The Massachusetts Homestead Law provides limited protection against the seizure and forced sale of your principal residence (including condo units and mobile homes) in recompense for unsecured debts such as credit card and student loan debt, medical bills, and utility bills. It does this by providing an exemption up to a certain dollar amount of equity (amounts over the existing mortgages) that a creditor can either attach for security before trial or seek to have sold in order to satisfy a judgment. The protection also applies to the proceeds, up to the dollar amount and/or up to one year, if the property is sold.
Everyone Should File
All homeowners should record a Declaration of Homestead because of the protection it affords. Even people who are not titleholders to their principal residence (such as the spouse of the record owner if the title is held in one name) should also file their own declaration. The new statute now also permits persons who hold title to their residence in a trust to file.
There are three types of homestead protection:
- Automatic: All principal residences in Massachusetts are automatically protected up to $125,000 without any action by the owner.
- Declared: A principal residence may be protected up to $500,000 if each owner declares homestead protection by signing and filing a “Declaration of Homestead” at the Registry of Deeds.
- Personal: Owners of principal residences who are 62 or older (defined as “elderly” under the statute) or disabled are entitled to protect an additional $500,000 in equity (up to $1,000,000 total) if they file the appropriate declaration.
Whom Does Homestead Protect?
The Homestead Law benefits each owner named on the Declaration of Homestead and each of the owner’s family members who occupy the home as their principal residence. The law also protects a spouse who is not listed as a homeowner, including when the other spouse already declared a homestead on his or her home before marriage.
Automatic and declared homestead protection is not affected by death or divorce of the owner. The protections continue to apply to a deceased owner’s surviving spouse and minor children who reside in the home, and will continue to apply despite the remarriage of the surviving or former spouse. This is true even when an owner who is 62 or older or disabled dies. If the surviving spouse is not 62 or older or disabled, and did not otherwise declare homestead, then the surviving spouse continues to have the benefit of the declaration previously recorded until he or she turns 62 or becomes disabled and declares the applicable homestead.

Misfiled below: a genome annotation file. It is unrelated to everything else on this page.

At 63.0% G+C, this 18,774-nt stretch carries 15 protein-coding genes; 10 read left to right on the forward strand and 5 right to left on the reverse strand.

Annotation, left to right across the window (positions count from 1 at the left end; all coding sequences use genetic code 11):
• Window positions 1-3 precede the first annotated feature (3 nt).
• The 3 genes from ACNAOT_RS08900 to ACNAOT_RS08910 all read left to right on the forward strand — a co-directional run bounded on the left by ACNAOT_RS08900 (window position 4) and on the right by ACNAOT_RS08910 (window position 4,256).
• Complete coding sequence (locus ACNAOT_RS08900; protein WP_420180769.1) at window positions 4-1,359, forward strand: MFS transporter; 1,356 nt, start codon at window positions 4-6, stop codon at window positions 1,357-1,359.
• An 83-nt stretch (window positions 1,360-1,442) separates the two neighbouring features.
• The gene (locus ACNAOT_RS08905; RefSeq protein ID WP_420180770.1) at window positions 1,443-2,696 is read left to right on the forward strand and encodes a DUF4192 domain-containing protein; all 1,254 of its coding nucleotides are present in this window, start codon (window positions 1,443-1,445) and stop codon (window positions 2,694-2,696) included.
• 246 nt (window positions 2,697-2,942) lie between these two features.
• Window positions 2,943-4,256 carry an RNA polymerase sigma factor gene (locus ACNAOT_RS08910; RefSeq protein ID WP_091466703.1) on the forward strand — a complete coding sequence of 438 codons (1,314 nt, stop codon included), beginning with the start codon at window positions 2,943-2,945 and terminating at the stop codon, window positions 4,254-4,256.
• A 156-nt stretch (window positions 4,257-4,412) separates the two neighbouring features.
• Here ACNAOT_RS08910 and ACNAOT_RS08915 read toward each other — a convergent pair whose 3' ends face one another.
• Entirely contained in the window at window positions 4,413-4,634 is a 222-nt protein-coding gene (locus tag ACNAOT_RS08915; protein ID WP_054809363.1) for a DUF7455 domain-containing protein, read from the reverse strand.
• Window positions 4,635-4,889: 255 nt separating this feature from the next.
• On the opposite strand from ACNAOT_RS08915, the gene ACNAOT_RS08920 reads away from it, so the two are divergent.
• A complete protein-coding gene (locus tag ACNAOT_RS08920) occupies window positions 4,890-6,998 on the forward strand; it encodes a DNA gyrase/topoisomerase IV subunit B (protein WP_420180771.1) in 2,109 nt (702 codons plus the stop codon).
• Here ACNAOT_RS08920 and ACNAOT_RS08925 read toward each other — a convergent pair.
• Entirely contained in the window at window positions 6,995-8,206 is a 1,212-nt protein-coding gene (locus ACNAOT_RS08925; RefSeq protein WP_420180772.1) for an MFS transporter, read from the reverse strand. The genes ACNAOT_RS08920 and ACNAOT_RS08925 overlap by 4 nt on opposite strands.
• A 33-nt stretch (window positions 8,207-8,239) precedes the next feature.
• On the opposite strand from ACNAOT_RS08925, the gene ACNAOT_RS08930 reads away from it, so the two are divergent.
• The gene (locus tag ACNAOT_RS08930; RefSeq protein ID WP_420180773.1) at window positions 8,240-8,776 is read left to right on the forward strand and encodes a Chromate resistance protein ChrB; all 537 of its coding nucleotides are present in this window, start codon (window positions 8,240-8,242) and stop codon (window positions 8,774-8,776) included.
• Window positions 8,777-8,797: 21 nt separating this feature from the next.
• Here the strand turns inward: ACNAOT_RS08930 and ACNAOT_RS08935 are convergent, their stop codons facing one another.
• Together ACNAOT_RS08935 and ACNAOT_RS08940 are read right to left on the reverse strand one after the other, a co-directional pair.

For years, homeowners associated filing a Declaration of Homestead with financial insolvency or bankruptcy. The expanded statute in 2011 renders this stigma unfounded. Homestead declarations do not appear on credit reports and serve only to provide an extra level of protection for homeowners. They involve no real downside, making the decision an easy and obvious choice.
To find out more about how Prince Lobel can help you file a Declaration of Homestead, or can help with other homeowner issues, please contact Stephanie Haughey, the author of this alert, at email@example.com or 617.456.8053, or Rob Schlein, the chair of Prince Lobel’s Real Estate Practice Group, at firstname.lastname@example.org, or 617.456.8098.